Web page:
““Which of these three do you think was a neighbor to the man who fell into the hands of robbers?” The expert in the law replied, “The one who had mercy on him.” Jesus told him, “Go and do likewise.”” (Luke 10:36–37, NIV84)
Jesus ends the parable of the Good Samaritan with a question, “Which of these three do you think was a neighbor to the man who fell into the hands of robbers?” In the parable, a man was robbed and beaten. Both a Levite and a teacher of the law saw the man but walked on the other side of the street and passed by. Only the Samaritan stopped to care for the man. The young man who asked Jesus originally, “Who is my neighbor?” now is forced to answer the question himself. He says, “The one who had mercy on him.” And Jesus says, “Go and do likewise.”
At first glance this parable seems easy enough to understand and apply. But there is a troubling aspect of this parable that gnaws at me. Why did the other two men walk by and not help? Didn’t they care? Something about their religious beliefs moved them to not extend mercy to the beaten man. Did you catch that? Something about their religious beliefs. The very thing that should have caused them to be merciful had gotten so messed up that it actually moved them to do the opposite. Both of the religious leaders were faced with a dilemma. First, who was the man? And secondly, might he be dead? If he were not a Jew of equal stature to them, he would have been undeserving of their mercy. If he happened to be dead, or died while they were caring for him, they would have become ceremonially unclean and not able to perform the works of ministry they were on their way to do. So, they did nothing! Mercy was not an option. Mercy was swallowed up in religious legalism.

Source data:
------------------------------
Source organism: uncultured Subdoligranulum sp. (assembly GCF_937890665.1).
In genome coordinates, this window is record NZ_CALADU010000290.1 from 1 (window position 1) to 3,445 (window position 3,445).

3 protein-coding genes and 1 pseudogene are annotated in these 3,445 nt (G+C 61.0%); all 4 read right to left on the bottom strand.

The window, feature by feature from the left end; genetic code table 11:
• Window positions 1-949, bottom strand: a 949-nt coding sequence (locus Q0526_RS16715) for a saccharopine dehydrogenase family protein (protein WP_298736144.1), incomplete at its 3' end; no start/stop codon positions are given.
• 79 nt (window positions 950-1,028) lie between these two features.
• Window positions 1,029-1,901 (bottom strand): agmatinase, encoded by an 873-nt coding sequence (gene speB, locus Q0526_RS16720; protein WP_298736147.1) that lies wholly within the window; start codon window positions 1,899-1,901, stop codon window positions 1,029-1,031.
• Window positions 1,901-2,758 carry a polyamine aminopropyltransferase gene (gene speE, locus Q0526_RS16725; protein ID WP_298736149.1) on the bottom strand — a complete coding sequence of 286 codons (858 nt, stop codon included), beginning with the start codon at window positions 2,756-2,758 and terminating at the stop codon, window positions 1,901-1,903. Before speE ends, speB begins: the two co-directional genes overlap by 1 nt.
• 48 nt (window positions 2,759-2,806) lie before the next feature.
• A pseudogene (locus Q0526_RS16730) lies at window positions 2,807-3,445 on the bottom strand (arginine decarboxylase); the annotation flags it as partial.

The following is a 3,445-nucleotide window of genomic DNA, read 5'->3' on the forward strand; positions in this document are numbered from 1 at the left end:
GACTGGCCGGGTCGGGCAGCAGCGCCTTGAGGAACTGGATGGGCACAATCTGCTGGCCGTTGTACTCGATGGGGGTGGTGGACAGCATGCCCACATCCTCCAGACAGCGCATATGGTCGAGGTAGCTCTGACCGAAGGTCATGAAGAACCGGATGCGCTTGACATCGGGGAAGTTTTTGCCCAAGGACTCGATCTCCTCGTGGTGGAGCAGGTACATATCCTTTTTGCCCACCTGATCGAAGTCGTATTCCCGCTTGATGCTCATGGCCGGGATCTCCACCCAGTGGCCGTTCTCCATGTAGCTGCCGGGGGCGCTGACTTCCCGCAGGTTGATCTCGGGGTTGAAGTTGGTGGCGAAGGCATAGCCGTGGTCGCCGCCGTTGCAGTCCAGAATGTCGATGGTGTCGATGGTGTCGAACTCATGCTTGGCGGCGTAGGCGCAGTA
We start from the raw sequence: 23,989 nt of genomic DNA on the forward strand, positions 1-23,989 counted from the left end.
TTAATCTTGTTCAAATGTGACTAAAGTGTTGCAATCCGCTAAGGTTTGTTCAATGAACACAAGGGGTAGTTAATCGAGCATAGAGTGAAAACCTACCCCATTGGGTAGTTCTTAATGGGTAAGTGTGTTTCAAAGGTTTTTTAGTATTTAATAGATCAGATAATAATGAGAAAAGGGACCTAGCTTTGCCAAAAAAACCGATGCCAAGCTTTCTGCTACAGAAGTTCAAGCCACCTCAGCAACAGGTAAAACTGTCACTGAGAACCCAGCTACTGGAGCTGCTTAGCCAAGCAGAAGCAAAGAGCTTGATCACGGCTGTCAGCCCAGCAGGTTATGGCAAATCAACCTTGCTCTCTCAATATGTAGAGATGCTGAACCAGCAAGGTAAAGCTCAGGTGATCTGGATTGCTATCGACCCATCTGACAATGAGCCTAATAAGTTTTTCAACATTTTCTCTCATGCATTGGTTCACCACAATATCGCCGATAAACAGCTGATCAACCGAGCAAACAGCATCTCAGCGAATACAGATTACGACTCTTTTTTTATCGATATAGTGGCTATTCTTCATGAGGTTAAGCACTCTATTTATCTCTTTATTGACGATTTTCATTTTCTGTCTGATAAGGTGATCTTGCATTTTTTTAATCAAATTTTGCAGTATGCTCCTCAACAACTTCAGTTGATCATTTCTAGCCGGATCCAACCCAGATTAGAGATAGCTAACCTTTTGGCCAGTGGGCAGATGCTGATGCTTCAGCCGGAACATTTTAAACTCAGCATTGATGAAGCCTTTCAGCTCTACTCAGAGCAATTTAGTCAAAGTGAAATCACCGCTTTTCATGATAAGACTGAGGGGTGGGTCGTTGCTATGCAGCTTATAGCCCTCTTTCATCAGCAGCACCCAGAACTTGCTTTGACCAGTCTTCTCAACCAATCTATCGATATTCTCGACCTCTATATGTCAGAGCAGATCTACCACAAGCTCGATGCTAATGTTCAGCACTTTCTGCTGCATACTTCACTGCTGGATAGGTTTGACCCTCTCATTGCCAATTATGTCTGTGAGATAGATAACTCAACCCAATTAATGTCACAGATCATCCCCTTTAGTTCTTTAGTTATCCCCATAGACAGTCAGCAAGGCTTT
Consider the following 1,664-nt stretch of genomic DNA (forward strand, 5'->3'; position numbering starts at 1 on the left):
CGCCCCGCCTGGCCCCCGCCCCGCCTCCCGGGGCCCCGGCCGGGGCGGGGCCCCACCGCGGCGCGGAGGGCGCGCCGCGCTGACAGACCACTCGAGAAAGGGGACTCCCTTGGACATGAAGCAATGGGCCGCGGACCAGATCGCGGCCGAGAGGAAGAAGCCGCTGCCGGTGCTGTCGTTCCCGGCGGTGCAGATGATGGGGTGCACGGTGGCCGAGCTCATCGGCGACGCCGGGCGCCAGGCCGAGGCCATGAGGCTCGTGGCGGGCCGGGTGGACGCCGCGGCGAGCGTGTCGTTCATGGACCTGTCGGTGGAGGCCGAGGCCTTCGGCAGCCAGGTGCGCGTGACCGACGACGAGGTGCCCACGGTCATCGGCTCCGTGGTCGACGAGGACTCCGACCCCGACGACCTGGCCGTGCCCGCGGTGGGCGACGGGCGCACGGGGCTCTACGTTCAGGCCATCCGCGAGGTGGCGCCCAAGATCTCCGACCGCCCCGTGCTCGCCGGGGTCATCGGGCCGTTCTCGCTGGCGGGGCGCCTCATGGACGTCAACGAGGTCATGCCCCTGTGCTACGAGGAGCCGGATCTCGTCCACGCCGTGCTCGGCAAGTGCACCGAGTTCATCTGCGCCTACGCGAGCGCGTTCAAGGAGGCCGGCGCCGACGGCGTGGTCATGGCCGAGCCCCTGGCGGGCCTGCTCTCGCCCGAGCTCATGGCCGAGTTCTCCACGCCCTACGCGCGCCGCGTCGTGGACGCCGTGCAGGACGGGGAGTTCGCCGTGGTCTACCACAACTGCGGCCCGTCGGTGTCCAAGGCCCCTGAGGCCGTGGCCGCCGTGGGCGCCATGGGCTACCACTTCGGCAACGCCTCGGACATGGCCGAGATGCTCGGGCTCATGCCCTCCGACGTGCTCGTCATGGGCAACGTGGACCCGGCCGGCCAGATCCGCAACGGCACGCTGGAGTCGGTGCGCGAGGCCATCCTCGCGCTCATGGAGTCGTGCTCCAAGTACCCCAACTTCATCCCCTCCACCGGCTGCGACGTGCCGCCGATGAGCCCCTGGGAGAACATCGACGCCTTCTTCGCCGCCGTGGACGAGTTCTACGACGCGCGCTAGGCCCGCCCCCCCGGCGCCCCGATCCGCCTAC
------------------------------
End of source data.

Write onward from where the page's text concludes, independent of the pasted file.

All this has got me thinking about whether I clearly understand who my neighbor is. Do I hide behind my religious beliefs in areas that would give me permission to not be merciful. Jesus is telling us that all mankind is our neighbor and is worthy of mercy. All mankind! Everyone from every culture and walk of life is worthy of mercy and grace. We are to love them as we love ourselves.
Spend some time today pondering whether your idea of love and mercy toward others is inclusive or exclusive.